We all knew Trumpcare would be a disaster. The Republicans’ bill would not only strip coverage from millions of poor and working people, but it would also give billions of dollars in tax cuts to health insurers, pharmaceutical companies, investors and even tanning salon operators.
But there’s more.
What the bill would do to Medicaid, the health care program for poor, elderly and disabled Americans, plays right into the hands of private contractors looking to score big on taxpayer money.
By including Medicaid “block grants,” which is a fancy way of saying “cuts,” the bill would force states to slash costs. And when budgets are tight, corporations come calling, claiming they’ll do the work cheaper, better and faster. But, whether it’s running private prisons or operating water utilities, their claims often ring hollow, especially when it comes to helping those on the margins of society.
Just look at what happened to cash assistance for families with children, known as “TANF.” After the program was block-granted in 1996, a cottage industry sprung up to squeeze profits from the limited pool of welfare funds. Within five years, over $1.5 billion in taxpayer dollars meant for poor families had gone to contractors like IBM and Lockheed Martin. By 2014, only 26 percent of TANF dollars were going to basic assistance for poor families.
Block-granting Medicaid could be even more devastating. Over 60 percent of nursing home residents and two in five kids in the U.S. rely on the program. It’s also the main public funding source for family planning, like contraceptive counseling and care, and screenings for sexually transmitted infections and cancer.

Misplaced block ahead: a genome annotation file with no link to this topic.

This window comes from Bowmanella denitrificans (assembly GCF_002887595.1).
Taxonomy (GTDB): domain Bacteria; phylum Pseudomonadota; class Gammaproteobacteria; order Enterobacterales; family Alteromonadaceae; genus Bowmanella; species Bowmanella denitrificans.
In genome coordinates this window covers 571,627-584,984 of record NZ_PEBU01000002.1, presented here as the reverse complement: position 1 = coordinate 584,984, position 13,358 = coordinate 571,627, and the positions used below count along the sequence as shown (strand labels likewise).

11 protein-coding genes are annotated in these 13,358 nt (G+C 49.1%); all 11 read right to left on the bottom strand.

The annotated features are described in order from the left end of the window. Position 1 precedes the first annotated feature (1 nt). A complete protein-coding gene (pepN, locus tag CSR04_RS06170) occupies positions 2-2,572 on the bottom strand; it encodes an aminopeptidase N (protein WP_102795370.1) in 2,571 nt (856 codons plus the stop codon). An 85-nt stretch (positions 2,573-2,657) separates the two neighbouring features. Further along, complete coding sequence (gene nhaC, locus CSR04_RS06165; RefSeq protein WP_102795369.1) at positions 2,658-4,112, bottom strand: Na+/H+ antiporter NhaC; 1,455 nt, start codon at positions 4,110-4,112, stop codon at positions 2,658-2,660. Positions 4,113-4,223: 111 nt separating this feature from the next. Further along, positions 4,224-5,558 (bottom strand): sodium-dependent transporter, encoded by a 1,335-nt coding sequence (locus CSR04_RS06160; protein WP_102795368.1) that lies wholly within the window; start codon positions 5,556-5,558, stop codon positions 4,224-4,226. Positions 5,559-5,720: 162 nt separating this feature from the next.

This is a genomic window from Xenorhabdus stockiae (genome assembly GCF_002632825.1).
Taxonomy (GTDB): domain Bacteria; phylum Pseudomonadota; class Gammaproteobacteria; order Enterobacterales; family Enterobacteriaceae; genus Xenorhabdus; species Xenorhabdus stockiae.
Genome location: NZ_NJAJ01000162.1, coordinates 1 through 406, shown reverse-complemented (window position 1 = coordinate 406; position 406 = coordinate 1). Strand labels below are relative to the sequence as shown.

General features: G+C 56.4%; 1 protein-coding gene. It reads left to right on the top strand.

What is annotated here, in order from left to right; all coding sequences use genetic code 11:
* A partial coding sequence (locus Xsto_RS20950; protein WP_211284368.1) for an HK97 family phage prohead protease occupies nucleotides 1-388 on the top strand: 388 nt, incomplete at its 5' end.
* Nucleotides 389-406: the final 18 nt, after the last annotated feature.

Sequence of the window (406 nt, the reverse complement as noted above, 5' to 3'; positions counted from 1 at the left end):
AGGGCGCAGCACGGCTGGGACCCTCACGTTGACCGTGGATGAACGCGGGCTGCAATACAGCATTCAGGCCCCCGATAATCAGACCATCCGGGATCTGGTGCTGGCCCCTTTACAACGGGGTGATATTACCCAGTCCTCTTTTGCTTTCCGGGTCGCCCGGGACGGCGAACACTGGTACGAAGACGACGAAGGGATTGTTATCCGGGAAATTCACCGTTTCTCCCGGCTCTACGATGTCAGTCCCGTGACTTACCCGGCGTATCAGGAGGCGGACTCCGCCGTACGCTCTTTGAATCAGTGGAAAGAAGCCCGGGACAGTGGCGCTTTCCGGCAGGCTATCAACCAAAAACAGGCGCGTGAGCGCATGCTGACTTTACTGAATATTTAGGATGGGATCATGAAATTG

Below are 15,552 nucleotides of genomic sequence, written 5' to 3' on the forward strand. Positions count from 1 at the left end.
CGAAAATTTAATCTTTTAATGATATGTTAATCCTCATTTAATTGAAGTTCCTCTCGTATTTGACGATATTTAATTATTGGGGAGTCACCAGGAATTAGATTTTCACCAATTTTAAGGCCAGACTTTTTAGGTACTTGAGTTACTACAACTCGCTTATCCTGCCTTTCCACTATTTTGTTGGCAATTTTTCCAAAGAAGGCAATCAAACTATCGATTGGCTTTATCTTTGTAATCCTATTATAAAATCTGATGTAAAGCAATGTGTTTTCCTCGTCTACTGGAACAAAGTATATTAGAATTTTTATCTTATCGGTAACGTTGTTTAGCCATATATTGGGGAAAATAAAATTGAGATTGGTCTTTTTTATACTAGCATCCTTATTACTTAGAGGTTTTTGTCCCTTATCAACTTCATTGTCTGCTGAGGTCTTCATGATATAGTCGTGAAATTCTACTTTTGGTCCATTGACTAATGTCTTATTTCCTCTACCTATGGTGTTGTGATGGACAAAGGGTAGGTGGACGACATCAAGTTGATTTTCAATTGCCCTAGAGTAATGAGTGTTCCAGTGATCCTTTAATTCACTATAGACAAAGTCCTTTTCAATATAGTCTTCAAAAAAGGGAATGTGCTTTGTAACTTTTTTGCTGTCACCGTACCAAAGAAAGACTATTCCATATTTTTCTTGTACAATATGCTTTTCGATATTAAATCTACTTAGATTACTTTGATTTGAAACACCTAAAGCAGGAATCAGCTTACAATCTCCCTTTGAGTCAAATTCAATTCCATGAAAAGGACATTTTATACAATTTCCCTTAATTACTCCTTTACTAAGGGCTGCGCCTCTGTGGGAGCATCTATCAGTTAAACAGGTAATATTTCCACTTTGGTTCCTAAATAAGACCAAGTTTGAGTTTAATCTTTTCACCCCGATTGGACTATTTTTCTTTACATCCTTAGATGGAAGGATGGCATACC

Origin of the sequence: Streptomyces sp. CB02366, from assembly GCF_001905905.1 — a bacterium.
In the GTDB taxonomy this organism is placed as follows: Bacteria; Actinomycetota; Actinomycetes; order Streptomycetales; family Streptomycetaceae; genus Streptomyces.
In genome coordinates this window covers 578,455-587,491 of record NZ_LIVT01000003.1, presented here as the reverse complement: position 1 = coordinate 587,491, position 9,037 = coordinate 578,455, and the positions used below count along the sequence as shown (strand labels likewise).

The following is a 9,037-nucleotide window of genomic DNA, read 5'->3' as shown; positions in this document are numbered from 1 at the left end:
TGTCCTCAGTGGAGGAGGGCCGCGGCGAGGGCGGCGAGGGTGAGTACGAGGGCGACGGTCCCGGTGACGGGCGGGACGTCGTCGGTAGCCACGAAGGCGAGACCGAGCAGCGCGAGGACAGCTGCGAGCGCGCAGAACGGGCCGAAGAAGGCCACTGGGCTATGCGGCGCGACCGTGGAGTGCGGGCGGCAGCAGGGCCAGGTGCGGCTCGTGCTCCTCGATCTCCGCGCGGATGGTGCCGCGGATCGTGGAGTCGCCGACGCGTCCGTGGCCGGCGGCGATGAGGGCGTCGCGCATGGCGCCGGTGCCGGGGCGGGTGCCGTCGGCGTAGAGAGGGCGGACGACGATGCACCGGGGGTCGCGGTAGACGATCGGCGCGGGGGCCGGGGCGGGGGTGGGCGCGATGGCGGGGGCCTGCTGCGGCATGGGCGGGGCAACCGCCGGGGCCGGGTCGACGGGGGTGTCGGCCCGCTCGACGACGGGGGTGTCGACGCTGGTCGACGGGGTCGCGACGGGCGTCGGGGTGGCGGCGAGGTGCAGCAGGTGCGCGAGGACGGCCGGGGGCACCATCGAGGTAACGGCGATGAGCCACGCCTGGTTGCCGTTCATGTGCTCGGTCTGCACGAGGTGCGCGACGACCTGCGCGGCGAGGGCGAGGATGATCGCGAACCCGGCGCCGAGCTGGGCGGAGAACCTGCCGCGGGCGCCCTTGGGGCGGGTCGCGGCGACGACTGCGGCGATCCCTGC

The struggle to protect Medicaid, let alone expand it, will only get tougher. Last Week the Senate confirmed Seema Verma, a private health care consultant, to lead the agency in charge of the program. Verma supports block grants and has helped a number of states, including Iowa, privatize their Medicaid programs. Less than a year in, Iowa’s privatized program is spinning into disaster for 600,000 poor, elderly and disabled Iowans.
If Trump wanted somebody who knows the corporate takeover of Medicaid in and out, he certainly found her. While helping Indiana overhaul its program, Verma was also on the payroll of one of the state’s largest Medicaid vendors, Hewlett-Packard.
Inequality continues to surge in the post-Great Recession era. By reducing access to health care and incentivizing the magical thinking of privatization, Trumpcare would enrich the already wealthy and make things even worse for millions of Americans.